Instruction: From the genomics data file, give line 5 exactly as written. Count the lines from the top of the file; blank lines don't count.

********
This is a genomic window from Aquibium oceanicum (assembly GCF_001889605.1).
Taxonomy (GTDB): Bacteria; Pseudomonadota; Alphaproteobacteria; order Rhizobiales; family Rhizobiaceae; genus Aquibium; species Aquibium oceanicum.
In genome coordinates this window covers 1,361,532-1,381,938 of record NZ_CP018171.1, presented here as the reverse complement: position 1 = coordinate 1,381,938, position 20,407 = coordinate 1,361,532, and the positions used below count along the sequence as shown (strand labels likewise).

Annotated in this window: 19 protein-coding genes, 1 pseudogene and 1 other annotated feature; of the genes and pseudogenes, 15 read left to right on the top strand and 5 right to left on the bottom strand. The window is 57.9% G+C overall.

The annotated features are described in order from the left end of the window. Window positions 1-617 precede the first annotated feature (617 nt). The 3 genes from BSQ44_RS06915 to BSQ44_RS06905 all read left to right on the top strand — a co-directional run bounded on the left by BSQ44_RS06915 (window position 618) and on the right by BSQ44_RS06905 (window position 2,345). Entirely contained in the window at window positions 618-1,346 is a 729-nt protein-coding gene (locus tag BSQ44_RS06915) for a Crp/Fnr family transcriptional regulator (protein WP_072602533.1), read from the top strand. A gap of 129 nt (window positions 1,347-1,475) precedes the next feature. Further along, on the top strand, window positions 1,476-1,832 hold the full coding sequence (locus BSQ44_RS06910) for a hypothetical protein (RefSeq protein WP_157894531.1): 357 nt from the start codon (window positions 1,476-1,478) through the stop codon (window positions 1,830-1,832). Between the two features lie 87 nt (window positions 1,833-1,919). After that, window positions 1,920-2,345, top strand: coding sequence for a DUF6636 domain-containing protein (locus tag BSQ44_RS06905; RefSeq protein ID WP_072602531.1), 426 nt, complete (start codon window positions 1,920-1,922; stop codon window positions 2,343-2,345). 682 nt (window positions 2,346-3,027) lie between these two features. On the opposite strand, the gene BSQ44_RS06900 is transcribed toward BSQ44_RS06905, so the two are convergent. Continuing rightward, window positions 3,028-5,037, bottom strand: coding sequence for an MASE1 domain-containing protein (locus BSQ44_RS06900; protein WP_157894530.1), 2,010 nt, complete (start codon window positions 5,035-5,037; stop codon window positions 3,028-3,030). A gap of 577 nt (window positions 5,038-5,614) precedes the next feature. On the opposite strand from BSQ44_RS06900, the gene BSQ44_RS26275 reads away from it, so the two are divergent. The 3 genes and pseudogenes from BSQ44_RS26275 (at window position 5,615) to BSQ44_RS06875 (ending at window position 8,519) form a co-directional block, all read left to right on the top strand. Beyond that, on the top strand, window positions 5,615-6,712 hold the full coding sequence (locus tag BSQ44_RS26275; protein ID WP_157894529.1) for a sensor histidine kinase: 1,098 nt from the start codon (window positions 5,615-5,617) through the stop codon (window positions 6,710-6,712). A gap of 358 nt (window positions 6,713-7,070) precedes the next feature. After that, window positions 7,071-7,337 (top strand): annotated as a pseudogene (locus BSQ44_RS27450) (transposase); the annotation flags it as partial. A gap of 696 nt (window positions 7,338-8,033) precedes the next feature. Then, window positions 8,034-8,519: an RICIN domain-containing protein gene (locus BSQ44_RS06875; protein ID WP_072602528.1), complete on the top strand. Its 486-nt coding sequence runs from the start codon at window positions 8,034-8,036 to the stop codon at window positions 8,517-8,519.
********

The annotated features are described in order from the left end of the window. Window positions 1-617 precede the first annotated feature (617 nt). The 3 genes from BSQ44_RS06915 to BSQ44_RS06905 all read left to right on the top strand — a co-directional run bounded on the left by BSQ44_RS06915 (window position 618) and on the right by BSQ44_RS06905 (window position 2,345). Entirely contained in the window at window positions 618-1,346 is a 729-nt protein-coding gene (locus tag BSQ44_RS06915) for a Crp/Fnr family transcriptional regulator (protein WP_072602533.1), read from the top strand. A gap of 129 nt (window positions 1,347-1,475) precedes the next feature. Further along, on the top strand, window positions 1,476-1,832 hold the full coding sequence (locus BSQ44_RS06910) for a hypothetical protein (RefSeq protein WP_157894531.1): 357 nt from the start codon (window positions 1,476-1,478) through the stop codon (window positions 1,830-1,832). Between the two features lie 87 nt (window positions 1,833-1,919). After that, window positions 1,920-2,345, top strand: coding sequence for a DUF6636 domain-containing protein (locus tag BSQ44_RS06905; RefSeq protein ID WP_072602531.1), 426 nt, complete (start codon window positions 1,920-1,922; stop codon window positions 2,343-2,345). 682 nt (window positions 2,346-3,027) lie between these two features. On the opposite strand, the gene BSQ44_RS06900 is transcribed toward BSQ44_RS06905, so the two are convergent. Continuing rightward, window positions 3,028-5,037, bottom strand: coding sequence for an MASE1 domain-containing protein (locus BSQ44_RS06900; protein WP_157894530.1), 2,010 nt, complete (start codon window positions 5,035-5,037; stop codon window positions 3,028-3,030). A gap of 577 nt (window positions 5,038-5,614) precedes the next feature. On the opposite strand from BSQ44_RS06900, the gene BSQ44_RS26275 reads away from it, so the two are divergent. The 3 genes and pseudogenes from BSQ44_RS26275 (at window position 5,615) to BSQ44_RS06875 (ending at window position 8,519) form a co-directional block, all read left to right on the top strand. Beyond that, on the top strand, window positions 5,615-6,712 hold the full coding sequence (locus tag BSQ44_RS26275; protein ID WP_157894529.1) for a sensor histidine kinase: 1,098 nt from the start codon (window positions 5,615-5,617) through the stop codon (window positions 6,710-6,712). A gap of 358 nt (window positions 6,713-7,070) precedes the next feature. After that, window positions 7,071-7,337 (top strand): annotated as a pseudogene (locus BSQ44_RS27450) (transposase); the annotation flags it as partial. A gap of 696 nt (window positions 7,338-8,033) precedes the next feature. Then, window positions 8,034-8,519: an RICIN domain-containing protein gene (locus BSQ44_RS06875; protein ID WP_072602528.1), complete on the top strand. Its 486-nt coding sequence runs from the start codon at window positions 8,034-8,036 to the stop codon at window positions 8,517-8,519.